Hackamores with long shanks are quite severe and need to be used with a light hand. They really aren’t made for riders who want to maintain contact with their horse’s mouth.

Ultimately, that’s why I went with a side-pull style set up. The jumping hackamore (a nose band with rein loops) didn’t offer enough control for me out hunting, but the LG style hackamores offered just enough more control along with an instant release. At the milder settings, you can easily put your horse “on the bit” so to speak, and maintain contact.


Let S be the set of all bridles designed to be used without a bit; then we can define a subset of S (let’s call it T) whose elements are crossunder bitless bridles. T is therefore a proper subset of S, since there are elements of S that are not also elements of T. The set T is not equal to the set S. To phrase it differently, there exists a bridle that operates via a crossunder mechanism without a bit, making it an element of T, which implies that it is also an element of S. There also exists a bridle without a bit that does not operate via a crossunder mechanism, which makes it an element of S, but not an element of T.

Seriously, it rustles my jimmies when people say that “all bitless bridles release poorly” when in reality they only mean crossunder bridles. Figured I might try formalizing the relationships a bit.


I’ve never personally inspected every bitless bridle offered so I limit my comments to those I have seen that use any sort of sliding leather construction. They all had the same problem.


I’ve been using this one for years and really like it:

I also use an Orbitless and my horse goes very well in it.

My horse had nothing but “Are you &#%#**** kidding me?” responses to the cross-under bridles that relied on squeezing or on poll pressure. But, she was one who seemed to find her bit to be something of a security blanket in her working days. In her dotage, we rode in a sidepull that looked like an English bridle. She had only moderate respect for it, but, we weren’t doing anything that required a “Yes Ma’am!” level of respect, as we were just two older ladies out for a change of scenery by then and spooking was not really on anyone’s agenda. So a sidepull worked well for us and looked pretty.

Someone above posted a Tory Leather jumping hackamore… I think I have one gathering dust. Horse hated it; she found it too bulky and insulting to her delicate-flower-like Arab head. If anyone wants me to check into it and possibly send it to them, PM me.

Mine too. It was a recipe for rearing.

I have a “rescue” horse mare that came to our Impound where I volunteered & adopted her with no history, name, no health records, unknown breed & no age. She was a HOT mess. One of the many problems she came with were missing teeth. After having her 5 yrs. she is now in very good shape. I ride her with a Dr. Cook’s Bitless bridle & she loves it. I just recently started her with a very kind, gentle trainer just to help her become more balanced & get some muscle in the correct places who decided I should get a bit just to try my horse did not feel comfortable with the bit - nixed that idea. I did a lot of research on the gentlest tack around & decided on the Dr. Cook’ s Bitless bridle I have not regretted my decision & am now going to purchase a second all leather one. I will not ride her w/a bit & have asked that her trainer doesn’t either. I do not graze in the Dr. Cook’s though & never grazed any horse I’ve had in over 30 + any type of bridle only their halters. If you can find a friend or someone that has a Dr.Cooks it would be worth a try. There are some very good U tube videos out there about the different bitless bridles.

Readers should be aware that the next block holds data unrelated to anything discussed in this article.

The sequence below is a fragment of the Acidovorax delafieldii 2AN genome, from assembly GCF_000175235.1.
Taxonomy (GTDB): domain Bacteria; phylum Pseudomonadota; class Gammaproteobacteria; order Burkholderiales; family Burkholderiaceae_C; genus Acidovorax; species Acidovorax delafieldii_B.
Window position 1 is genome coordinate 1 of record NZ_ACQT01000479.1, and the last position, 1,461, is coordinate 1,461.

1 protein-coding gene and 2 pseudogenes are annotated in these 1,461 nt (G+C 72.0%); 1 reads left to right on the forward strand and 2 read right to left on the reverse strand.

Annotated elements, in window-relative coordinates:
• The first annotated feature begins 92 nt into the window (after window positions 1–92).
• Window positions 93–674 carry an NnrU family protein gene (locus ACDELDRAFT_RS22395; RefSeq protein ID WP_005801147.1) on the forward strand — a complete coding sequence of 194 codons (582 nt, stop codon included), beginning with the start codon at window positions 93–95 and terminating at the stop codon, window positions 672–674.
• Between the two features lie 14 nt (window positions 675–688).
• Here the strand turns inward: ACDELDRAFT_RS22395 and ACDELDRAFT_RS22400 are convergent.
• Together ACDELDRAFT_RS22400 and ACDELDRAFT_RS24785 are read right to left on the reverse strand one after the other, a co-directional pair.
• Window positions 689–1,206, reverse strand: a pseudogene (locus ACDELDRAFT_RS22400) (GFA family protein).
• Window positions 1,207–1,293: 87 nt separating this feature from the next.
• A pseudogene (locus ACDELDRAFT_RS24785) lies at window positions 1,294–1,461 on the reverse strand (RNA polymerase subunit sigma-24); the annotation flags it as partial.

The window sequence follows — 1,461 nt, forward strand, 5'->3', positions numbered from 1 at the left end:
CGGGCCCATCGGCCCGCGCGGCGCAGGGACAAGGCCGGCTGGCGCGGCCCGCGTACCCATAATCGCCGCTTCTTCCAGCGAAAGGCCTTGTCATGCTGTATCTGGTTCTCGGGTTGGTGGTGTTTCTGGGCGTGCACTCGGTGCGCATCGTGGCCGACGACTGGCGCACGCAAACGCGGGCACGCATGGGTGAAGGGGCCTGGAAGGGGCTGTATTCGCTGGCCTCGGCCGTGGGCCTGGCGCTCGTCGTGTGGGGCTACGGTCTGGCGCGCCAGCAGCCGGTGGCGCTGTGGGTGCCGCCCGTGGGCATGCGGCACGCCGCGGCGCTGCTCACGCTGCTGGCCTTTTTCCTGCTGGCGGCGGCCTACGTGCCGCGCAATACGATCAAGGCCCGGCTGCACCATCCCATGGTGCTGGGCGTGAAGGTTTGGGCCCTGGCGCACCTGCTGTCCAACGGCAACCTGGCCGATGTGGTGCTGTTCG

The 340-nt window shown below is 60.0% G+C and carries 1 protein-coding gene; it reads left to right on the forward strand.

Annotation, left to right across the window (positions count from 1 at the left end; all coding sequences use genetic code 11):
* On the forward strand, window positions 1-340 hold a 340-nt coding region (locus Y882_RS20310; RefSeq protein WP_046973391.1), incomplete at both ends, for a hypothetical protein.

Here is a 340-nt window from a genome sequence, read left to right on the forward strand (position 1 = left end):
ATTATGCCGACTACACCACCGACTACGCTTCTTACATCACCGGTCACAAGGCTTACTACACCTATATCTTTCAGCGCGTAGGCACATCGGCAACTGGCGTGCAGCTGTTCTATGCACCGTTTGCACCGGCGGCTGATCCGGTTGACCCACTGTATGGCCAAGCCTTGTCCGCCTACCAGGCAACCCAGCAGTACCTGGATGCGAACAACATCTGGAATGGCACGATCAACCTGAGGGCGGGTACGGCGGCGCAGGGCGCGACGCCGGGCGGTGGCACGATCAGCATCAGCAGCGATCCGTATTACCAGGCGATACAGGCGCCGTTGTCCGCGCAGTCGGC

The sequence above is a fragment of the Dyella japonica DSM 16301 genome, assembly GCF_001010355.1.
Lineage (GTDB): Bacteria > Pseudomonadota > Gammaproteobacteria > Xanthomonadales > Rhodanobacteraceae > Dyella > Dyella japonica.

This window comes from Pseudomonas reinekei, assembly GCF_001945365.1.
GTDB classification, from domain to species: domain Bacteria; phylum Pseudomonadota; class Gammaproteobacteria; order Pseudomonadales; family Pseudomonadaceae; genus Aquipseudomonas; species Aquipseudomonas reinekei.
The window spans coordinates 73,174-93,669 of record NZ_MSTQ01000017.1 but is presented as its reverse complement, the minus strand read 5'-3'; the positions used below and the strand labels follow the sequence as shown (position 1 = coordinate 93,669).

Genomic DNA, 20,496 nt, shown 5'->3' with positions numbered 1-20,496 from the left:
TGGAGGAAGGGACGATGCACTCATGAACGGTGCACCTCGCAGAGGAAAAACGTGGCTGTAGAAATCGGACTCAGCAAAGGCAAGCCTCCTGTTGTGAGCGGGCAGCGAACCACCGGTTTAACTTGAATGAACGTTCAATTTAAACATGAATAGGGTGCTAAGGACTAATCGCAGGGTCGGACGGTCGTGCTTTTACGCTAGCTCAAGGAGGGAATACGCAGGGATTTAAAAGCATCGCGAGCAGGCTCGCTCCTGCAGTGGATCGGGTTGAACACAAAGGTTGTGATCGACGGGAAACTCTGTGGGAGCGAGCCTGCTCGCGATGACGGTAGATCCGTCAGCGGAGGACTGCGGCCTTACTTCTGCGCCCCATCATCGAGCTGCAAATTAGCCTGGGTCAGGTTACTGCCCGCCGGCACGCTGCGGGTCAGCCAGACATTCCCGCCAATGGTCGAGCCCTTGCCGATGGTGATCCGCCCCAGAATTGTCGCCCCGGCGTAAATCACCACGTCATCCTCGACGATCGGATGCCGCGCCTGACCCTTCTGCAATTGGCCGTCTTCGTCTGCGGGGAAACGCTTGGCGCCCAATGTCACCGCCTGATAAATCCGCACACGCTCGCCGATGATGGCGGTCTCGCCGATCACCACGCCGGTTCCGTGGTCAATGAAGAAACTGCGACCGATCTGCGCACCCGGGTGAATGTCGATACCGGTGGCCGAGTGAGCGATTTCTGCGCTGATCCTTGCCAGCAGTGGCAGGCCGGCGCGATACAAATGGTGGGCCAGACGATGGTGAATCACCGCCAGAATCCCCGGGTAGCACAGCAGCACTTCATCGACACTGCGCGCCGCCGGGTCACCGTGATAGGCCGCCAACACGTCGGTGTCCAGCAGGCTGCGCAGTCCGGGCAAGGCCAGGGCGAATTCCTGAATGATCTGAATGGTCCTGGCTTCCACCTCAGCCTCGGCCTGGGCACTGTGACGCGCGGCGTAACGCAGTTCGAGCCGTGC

My mare goes fine in a simple side pull, but it might not be safe on a hotter or faster horse. We do lack some level of subtle communication for arena work that we have with a snaffle but it is also a good break for her.

As a kid I rode my fast little horse in a mechanical hackamore which is a stronger leverage bit but she learned quickly to respond to just a hint of hand.

I looked at all the sliding straps type bridles online and didn’t like how they worked. One brand even said the slow release wasn’t a problem. Fail.

If a noseband or sidepull or jumping hackamore which are all the same basic idea was too mild I think I would go up to a mechanical hackamore before a cross strap style.

I’ve also always been fascinated by bosals but realize you need some instruction in them.

I ride in a rope halter from time to time. Reins attached to the bottom (where the lead rope would attach to). Doesn’t give much lateral control, but if your horse has enough training, it might work for you too.

I have had students ride in it from time to time, to convince them to give up relying on inside rein so much. I haven’t found a horse that doesn’t respond well to the rope halter as of yet.

This is a very nice side pull. I find that reins attached to the side to be much more effective for direct rein turning if you need it. I have also attached a bit to this via a spur strap to start to introduce a bit to a young horse. I start horses in this kind of side pull then gradually switch to a bit.

But I am weird that way! Ha!